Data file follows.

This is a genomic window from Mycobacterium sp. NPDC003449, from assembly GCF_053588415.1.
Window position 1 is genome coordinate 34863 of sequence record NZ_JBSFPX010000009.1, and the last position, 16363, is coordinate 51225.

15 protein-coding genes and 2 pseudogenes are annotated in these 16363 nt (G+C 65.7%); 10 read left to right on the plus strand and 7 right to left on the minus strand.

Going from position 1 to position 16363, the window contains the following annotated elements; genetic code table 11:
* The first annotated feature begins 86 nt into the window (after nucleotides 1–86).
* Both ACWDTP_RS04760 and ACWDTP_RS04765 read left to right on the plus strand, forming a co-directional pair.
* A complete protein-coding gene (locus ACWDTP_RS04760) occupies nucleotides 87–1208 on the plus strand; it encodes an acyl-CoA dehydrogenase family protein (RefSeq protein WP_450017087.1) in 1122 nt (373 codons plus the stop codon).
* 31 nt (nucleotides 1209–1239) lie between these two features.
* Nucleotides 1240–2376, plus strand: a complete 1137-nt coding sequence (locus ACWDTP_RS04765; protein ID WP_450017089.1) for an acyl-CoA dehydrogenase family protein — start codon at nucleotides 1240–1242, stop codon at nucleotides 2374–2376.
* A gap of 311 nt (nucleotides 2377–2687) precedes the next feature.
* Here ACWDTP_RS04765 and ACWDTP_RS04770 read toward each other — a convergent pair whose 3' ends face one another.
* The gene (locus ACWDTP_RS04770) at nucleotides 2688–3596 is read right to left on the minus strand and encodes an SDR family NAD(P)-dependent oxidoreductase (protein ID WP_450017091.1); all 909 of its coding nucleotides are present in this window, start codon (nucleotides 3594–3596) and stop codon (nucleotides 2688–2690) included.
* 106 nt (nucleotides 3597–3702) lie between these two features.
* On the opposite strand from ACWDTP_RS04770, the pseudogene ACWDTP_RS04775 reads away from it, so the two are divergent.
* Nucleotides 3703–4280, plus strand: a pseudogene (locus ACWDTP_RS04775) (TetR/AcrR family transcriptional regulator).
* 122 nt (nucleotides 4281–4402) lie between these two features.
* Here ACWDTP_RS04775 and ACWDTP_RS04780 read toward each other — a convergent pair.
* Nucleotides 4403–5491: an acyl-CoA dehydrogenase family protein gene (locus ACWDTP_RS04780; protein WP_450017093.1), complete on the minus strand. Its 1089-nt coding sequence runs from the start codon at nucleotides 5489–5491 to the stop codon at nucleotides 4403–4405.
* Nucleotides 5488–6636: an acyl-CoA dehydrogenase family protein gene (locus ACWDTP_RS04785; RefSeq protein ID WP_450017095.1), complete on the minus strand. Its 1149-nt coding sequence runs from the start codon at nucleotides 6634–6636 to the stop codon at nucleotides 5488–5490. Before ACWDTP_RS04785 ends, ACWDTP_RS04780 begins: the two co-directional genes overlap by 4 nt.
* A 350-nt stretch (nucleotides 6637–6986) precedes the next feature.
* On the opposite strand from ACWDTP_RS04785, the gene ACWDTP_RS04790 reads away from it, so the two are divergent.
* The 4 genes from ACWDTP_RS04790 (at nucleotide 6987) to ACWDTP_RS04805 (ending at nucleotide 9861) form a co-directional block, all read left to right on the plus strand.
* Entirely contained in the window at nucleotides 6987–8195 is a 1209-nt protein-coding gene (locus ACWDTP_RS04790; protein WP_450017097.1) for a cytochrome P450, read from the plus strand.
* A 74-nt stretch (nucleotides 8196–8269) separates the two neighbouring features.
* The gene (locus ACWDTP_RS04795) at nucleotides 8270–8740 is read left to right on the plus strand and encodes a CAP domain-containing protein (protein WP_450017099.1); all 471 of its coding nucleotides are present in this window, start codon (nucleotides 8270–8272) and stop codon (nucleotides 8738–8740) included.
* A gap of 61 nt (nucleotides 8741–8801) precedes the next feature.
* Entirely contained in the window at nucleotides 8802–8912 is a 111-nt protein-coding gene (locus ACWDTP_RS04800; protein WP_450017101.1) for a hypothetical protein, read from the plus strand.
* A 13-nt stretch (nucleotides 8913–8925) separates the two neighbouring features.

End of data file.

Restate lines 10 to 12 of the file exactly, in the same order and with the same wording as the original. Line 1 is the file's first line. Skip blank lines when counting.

* A gap of 311 nt (nucleotides 2377–2687) precedes the next feature.
* Here ACWDTP_RS04765 and ACWDTP_RS04770 read toward each other — a convergent pair whose 3' ends face one another.
* The gene (locus ACWDTP_RS04770) at nucleotides 2688–3596 is read right to left on the minus strand and encodes an SDR family NAD(P)-dependent oxidoreductase (protein ID WP_450017091.1); all 909 of its coding nucleotides are present in this window, start codon (nucleotides 3594–3596) and stop codon (nucleotides 2688–2690) included.